Thursday of the 3rd Week of Advent @ Our Lady of the Visitation Parish (Paramus, NJ)

Visiting any parish for a weekday Mass is a great opportunity to experience some of the smaller touches that can make a parish community feel open and welcoming to a visitor or spiritual seeker. Last month I visited Our Lady of the Visitation Parish in Paramus, New Jersey (part of the Archdiocese of Newark) for morning Mass on Thursday of the 3rd Week of Advent.

First Impressions
I was able to quickly find this parish though a Google search and easily located the parish website to find out when weekday Mass was celebrated. The website’s navigation included updated weekday Mass times (always a good sign!) and directions, both narrative and linked to an online map. Overall, however, the website had a dated look, with frame sizes that might be difficult to read on a tablet or smartphone. The non-flash version of the site was slightly better in this area.

The parish was easy to find from the street and the facilities looked well-maintained, frequently utilized, and very inviting, with plenty of parking. The main front door of the church is not directly adjacent to the parking lot, so a sign directing visitors from the parking lot to the correct entrance point could be helpful. The small narthex/lobby area had some fliers and brochures for parishioners and practicing Catholics, but nothing clearly marked for visitors. While greeters, ushers, and bulletin passers can often serve as a visitor/seeker point of contact at weekend Masses, a clearly marked display or brochure-rack in a main entrance area is essential for any evangelizing Catholic parish as it is likely to be the only place for a visitor or seeker to get more information about the Catholic faith, parish community, or what to expect at liturgy. 

Environment for Mass
The sanctuary at Our Lady of the Visitation was a gentle (not jarring) light rose color and decorated with midnight-purple accents for Advent. The simplicity and uncluttered look created a prayerful environment that was relaxing. The pews in the front half of the sanctuary are arranged in a slanted/curved format, while the pews in the back half are in traditional parallel rows. A baptismal font with reverently displayed chrism and oil stands between the two sections. We had the delight of witnessing a “school Mass,” and middle school students were all seated in the front section, while others in attendance remained in the back pews as we did.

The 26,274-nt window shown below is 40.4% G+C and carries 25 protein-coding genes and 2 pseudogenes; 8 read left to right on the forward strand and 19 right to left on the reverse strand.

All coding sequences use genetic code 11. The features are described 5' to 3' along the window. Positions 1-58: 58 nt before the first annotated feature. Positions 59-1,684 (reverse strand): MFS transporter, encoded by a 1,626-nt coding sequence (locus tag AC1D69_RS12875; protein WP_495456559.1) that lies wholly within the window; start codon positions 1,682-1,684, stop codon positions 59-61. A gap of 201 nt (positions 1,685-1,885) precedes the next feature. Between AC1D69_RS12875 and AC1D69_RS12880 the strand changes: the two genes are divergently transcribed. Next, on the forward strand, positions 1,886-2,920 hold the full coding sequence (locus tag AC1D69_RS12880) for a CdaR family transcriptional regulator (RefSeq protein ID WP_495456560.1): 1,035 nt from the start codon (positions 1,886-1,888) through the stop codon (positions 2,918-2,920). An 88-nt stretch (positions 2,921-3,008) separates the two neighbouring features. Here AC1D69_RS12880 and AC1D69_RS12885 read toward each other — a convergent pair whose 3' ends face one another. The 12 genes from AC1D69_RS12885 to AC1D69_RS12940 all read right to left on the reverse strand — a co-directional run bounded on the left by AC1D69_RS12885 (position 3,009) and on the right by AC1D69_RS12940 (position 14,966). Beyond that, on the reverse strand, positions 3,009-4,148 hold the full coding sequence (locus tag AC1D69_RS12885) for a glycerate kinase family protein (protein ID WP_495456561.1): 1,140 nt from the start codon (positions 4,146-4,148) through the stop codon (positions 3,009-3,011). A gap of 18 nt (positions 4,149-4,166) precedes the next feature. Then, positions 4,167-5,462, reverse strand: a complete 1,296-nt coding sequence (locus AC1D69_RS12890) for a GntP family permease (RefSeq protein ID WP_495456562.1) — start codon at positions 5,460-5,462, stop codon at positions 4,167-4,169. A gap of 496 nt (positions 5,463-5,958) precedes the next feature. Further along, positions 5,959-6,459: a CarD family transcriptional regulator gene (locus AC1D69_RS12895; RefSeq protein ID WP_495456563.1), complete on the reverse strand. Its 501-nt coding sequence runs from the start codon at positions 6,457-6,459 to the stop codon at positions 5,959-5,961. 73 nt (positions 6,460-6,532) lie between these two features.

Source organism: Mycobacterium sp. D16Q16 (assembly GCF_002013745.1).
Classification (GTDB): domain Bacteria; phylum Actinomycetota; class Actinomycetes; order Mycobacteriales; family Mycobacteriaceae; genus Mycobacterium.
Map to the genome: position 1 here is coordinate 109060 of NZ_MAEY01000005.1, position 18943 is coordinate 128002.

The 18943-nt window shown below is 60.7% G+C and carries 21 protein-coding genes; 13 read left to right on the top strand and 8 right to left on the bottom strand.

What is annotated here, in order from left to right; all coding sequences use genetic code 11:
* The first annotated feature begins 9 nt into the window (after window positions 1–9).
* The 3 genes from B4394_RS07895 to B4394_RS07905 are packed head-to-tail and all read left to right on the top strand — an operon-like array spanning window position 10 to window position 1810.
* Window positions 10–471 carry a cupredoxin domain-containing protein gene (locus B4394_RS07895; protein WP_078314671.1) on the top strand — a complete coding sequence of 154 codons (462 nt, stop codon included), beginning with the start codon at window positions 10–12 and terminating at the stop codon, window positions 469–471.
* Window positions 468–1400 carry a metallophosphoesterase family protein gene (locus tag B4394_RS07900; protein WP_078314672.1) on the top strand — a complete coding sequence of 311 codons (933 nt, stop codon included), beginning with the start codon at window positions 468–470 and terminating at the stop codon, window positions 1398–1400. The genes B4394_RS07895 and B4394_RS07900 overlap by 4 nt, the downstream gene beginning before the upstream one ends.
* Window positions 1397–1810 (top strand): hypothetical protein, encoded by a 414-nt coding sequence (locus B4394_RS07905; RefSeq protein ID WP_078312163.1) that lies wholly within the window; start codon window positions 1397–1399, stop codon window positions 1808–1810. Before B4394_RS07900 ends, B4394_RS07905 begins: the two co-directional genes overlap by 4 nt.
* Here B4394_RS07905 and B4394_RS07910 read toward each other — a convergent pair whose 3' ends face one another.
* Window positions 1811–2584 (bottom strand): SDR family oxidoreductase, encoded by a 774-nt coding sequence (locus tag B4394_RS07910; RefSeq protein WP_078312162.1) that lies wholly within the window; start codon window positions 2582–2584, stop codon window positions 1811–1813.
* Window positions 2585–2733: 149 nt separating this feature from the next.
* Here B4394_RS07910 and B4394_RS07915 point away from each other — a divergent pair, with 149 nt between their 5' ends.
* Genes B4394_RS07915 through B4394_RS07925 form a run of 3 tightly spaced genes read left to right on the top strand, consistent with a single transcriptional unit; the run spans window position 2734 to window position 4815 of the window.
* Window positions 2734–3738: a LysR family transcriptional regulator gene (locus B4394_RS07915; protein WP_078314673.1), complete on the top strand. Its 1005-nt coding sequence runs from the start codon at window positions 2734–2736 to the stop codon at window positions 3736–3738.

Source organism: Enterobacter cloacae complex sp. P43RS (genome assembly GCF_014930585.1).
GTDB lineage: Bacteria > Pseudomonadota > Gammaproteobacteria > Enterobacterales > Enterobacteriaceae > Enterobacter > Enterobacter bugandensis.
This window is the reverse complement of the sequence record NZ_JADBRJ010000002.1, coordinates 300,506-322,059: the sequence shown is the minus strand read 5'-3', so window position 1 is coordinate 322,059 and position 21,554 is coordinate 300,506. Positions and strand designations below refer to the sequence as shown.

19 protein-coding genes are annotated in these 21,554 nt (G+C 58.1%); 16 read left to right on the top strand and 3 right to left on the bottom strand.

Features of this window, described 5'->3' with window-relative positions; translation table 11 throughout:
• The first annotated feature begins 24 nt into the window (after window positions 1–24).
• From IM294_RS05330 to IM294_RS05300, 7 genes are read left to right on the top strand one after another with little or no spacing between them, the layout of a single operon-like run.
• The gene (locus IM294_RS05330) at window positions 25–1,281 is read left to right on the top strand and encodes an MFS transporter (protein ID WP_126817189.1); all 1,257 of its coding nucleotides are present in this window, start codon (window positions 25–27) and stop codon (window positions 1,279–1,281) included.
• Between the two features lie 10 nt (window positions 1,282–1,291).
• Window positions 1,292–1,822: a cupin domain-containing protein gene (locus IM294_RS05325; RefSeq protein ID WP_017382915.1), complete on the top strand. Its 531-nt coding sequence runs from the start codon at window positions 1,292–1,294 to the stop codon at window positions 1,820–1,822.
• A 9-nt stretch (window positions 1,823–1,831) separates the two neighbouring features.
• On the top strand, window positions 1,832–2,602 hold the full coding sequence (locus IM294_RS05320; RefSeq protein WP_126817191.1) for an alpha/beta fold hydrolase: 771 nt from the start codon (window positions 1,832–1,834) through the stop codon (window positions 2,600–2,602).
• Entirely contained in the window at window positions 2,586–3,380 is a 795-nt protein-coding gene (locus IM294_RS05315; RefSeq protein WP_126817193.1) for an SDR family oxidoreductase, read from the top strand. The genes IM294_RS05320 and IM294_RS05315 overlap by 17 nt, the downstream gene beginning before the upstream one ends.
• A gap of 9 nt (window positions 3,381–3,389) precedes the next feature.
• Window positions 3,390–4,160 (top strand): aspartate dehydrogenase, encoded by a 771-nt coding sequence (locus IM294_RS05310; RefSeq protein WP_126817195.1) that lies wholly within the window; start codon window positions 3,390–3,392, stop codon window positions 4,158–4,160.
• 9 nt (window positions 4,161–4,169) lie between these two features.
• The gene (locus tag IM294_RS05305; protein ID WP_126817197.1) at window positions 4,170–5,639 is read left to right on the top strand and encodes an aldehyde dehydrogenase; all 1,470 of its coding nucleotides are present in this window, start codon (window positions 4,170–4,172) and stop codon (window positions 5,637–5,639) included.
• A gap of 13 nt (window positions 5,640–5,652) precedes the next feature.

The pews did not contain any card to guide visitors through the liturgy, nor was there any posted reference to pages in the hymnal to follow along with the order of service. This, combined with the lack of any visitor materials in the lobby, left me puzzled as to to how any visitor or seeker–maybe a Catholic returning to Mass after a long absence, a non-denominational Christian trying out Mass for the first time, or just an unaffiliated person interested in God–could easily participate or follow along with the liturgy without feeling lost! There are few things more isolating that being in a liturgical service and having the sneaking feeling that everyone around you “knows what they’re doing” and you are sticking out like a sore thumb for “not knowing what to say.” This is an easy fix for the parish–printed cards with an order of service or a simple index card with page number references to follow along in the hymnal.